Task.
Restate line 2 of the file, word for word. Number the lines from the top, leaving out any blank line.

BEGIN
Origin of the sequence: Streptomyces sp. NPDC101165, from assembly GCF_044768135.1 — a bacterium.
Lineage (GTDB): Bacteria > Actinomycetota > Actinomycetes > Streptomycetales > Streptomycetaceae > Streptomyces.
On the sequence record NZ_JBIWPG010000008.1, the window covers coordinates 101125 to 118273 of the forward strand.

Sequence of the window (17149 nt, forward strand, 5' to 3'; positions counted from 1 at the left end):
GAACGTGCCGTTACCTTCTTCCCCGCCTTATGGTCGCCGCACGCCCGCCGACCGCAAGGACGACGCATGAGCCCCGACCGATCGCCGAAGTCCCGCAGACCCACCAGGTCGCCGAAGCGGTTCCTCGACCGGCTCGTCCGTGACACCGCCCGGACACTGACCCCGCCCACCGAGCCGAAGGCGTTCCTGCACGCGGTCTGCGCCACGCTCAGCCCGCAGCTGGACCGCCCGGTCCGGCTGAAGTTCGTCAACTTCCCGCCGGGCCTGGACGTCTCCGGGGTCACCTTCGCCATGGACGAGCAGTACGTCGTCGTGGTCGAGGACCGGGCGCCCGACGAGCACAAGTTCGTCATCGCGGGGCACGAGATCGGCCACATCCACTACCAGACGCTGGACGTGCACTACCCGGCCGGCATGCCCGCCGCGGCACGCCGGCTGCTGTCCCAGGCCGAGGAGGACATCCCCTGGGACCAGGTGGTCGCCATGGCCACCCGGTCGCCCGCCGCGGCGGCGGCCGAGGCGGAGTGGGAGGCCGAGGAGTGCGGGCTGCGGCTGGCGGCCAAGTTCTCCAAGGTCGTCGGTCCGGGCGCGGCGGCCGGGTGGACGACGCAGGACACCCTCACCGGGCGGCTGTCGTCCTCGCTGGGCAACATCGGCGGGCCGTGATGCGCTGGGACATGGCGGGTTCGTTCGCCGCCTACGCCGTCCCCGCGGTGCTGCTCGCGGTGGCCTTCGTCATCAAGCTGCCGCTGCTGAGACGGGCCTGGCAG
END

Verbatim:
Lineage (GTDB): Bacteria > Actinomycetota > Actinomycetes > Streptomycetales > Streptomycetaceae > Streptomyces.